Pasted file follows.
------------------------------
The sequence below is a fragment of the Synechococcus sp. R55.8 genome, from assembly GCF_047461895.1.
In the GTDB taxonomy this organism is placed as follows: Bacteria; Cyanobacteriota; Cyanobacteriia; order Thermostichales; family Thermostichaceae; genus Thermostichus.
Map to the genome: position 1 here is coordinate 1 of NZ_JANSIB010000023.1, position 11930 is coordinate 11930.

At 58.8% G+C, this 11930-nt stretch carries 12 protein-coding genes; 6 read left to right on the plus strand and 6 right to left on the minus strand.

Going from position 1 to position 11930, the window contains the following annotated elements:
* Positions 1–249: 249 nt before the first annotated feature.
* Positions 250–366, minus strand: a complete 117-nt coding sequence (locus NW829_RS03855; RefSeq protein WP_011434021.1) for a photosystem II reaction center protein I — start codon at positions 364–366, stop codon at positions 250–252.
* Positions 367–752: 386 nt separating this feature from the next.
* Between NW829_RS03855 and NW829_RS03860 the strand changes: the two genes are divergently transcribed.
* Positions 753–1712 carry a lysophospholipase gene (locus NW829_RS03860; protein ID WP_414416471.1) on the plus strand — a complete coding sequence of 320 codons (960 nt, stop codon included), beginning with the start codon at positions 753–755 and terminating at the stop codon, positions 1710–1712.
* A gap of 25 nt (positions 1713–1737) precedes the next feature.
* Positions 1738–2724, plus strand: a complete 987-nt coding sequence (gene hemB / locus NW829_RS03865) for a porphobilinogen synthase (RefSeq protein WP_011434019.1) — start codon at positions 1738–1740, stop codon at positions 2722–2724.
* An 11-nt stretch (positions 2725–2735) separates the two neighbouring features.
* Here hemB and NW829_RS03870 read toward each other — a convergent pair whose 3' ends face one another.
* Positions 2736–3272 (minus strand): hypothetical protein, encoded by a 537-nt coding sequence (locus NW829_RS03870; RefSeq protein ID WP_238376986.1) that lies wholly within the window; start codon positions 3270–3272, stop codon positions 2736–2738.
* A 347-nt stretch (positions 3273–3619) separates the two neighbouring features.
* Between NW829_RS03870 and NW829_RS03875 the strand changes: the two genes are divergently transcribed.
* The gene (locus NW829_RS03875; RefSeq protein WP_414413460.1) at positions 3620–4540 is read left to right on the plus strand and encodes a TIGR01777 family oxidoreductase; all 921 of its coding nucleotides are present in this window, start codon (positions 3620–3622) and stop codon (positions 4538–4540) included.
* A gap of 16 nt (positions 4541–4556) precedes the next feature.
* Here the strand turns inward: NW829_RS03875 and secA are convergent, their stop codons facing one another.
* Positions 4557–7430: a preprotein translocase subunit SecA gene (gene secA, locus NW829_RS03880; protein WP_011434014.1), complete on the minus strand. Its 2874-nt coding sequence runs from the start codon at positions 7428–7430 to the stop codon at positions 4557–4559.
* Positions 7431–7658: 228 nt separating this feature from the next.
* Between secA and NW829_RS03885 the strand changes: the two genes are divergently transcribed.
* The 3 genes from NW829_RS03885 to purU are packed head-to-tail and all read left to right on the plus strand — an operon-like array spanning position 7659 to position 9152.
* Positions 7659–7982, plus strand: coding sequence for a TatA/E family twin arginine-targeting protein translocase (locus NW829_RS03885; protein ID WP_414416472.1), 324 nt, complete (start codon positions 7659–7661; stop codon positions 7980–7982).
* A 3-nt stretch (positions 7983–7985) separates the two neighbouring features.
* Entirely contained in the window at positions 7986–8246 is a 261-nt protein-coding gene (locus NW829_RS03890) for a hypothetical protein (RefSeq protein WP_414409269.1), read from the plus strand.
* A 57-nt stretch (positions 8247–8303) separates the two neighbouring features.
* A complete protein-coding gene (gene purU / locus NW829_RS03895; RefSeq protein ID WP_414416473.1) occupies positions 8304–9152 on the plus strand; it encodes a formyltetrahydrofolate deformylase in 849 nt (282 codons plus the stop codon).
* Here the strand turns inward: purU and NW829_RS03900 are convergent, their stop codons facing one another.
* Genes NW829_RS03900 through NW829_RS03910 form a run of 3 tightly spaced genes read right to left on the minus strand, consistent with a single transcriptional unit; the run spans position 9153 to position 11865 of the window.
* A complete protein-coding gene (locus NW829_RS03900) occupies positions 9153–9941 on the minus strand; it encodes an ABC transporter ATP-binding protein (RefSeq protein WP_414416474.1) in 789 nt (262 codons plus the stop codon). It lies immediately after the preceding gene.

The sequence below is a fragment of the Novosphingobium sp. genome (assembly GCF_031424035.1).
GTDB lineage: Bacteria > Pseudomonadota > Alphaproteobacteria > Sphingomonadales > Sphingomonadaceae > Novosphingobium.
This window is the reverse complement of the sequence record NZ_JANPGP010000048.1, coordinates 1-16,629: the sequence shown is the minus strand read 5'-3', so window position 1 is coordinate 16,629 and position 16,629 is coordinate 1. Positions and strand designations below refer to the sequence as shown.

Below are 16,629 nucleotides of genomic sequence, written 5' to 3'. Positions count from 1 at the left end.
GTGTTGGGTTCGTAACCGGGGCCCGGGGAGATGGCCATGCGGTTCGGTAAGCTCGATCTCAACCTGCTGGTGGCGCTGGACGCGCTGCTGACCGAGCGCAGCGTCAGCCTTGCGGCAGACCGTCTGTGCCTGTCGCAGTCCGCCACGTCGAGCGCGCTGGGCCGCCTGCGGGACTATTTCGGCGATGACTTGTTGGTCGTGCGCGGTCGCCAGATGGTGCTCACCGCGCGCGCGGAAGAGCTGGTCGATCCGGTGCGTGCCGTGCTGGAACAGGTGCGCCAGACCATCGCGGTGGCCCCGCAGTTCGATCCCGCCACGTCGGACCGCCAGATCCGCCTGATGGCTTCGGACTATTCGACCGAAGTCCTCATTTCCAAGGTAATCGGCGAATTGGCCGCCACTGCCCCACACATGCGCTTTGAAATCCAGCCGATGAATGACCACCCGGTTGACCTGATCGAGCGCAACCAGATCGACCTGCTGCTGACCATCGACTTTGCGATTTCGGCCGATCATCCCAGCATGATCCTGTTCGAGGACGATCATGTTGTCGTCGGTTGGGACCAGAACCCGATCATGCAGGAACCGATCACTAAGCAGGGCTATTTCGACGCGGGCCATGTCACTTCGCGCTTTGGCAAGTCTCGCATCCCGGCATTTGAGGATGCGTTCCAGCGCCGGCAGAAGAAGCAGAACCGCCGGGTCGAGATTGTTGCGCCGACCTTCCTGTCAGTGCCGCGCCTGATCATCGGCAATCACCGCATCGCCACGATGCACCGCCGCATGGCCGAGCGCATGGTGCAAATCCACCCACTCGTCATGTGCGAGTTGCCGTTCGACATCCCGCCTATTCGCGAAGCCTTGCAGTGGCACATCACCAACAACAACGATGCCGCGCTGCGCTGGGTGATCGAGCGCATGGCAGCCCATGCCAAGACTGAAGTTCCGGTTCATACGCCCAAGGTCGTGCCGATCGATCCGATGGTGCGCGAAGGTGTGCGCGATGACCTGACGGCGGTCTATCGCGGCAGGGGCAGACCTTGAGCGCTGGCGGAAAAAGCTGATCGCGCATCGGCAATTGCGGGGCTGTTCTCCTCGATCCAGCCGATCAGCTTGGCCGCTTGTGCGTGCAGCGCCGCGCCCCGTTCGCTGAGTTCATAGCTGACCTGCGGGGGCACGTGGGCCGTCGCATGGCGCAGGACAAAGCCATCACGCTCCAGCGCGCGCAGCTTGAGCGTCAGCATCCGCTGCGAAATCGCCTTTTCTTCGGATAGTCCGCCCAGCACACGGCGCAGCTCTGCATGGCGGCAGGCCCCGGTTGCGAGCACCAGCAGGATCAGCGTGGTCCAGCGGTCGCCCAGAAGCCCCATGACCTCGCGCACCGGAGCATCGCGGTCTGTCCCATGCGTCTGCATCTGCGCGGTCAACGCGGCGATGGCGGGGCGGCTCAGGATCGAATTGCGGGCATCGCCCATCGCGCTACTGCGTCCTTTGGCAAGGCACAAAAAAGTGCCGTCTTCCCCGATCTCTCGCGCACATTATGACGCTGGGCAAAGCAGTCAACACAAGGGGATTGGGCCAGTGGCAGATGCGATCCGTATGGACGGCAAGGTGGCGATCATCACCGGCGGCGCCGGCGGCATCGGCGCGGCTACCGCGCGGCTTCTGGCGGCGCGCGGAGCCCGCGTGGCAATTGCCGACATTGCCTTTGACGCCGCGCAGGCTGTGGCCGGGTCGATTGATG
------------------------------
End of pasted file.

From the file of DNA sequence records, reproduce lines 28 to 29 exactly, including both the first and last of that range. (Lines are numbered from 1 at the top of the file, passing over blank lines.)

* A 57-nt stretch (positions 8247–8303) separates the two neighbouring features.
* A complete protein-coding gene (gene purU / locus NW829_RS03895; RefSeq protein ID WP_414416473.1) occupies positions 8304–9152 on the plus strand; it encodes a formyltetrahydrofolate deformylase in 849 nt (282 codons plus the stop codon).